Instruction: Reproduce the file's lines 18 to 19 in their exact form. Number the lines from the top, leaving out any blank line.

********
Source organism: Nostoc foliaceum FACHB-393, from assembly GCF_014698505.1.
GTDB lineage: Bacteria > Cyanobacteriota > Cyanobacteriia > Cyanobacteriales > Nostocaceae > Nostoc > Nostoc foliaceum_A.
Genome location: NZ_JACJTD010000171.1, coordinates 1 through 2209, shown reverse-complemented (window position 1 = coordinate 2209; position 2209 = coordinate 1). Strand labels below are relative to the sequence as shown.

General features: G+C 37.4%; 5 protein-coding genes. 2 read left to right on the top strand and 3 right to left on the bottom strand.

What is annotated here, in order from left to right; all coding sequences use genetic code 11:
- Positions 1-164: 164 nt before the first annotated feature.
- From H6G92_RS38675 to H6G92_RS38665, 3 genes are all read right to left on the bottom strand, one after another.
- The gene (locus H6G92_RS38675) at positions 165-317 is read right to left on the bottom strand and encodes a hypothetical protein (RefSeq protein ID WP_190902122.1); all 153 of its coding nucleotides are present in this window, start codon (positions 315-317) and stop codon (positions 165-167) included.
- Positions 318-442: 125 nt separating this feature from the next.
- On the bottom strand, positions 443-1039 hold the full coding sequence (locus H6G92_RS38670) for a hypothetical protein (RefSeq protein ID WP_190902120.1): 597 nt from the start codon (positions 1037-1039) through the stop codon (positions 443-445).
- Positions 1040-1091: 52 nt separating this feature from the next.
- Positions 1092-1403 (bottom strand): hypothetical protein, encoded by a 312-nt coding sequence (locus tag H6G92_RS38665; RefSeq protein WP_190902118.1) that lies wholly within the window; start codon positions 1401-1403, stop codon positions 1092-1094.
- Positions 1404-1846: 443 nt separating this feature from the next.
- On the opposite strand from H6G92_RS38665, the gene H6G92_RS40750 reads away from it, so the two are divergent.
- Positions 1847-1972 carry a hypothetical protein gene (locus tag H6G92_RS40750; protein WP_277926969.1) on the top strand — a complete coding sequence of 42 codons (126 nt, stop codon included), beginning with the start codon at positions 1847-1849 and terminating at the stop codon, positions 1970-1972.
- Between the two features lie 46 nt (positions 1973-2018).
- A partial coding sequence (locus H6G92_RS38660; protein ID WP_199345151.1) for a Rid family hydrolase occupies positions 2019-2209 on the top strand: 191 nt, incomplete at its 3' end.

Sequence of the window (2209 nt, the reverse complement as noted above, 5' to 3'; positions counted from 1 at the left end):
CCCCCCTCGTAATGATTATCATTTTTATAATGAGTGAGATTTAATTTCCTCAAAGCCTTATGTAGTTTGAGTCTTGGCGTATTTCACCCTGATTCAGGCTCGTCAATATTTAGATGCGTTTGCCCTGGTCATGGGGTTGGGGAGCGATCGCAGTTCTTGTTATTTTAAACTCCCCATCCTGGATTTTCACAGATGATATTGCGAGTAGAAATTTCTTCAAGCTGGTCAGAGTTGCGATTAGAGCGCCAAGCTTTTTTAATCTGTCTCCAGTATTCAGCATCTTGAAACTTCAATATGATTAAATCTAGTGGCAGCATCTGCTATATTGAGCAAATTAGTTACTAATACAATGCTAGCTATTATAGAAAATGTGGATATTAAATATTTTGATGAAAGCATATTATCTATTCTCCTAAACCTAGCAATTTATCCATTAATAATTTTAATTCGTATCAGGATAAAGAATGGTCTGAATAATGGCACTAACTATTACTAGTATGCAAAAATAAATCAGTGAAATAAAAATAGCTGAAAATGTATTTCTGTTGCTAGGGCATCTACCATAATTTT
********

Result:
Sequence of the window (2209 nt, the reverse complement as noted above, 5' to 3'; positions counted from 1 at the left end):
CCCCCCTCGTAATGATTATCATTTTTATAATGAGTGAGATTTAATTTCCTCAAAGCCTTATGTAGTTTGAGTCTTGGCGTATTTCACCCTGATTCAGGCTCGTCAATATTTAGATGCGTTTGCCCTGGTCATGGGGTTGGGGAGCGATCGCAGTTCTTGTTATTTTAAACTCCCCATCCTGGATTTTCACAGATGATATTGCGAGTAGAAATTTCTTCAAGCTGGTCAGAGTTGCGATTAGAGCGCCAAGCTTTTTTAATCTGTCTCCAGTATTCAGCATCTTGAAACTTCAATATGATTAAATCTAGTGGCAGCATCTGCTATATTGAGCAAATTAGTTACTAATACAATGCTAGCTATTATAGAAAATGTGGATATTAAATATTTTGATGAAAGCATATTATCTATTCTCCTAAACCTAGCAATTTATCCATTAATAATTTTAATTCGTATCAGGATAAAGAATGGTCTGAATAATGGCACTAACTATTACTAGTATGCAAAAATAAATCAGTGAAATAAAAATAGCTGAAAATGTATTTCTGTTGCTAGGGCATCTACCATAATTTT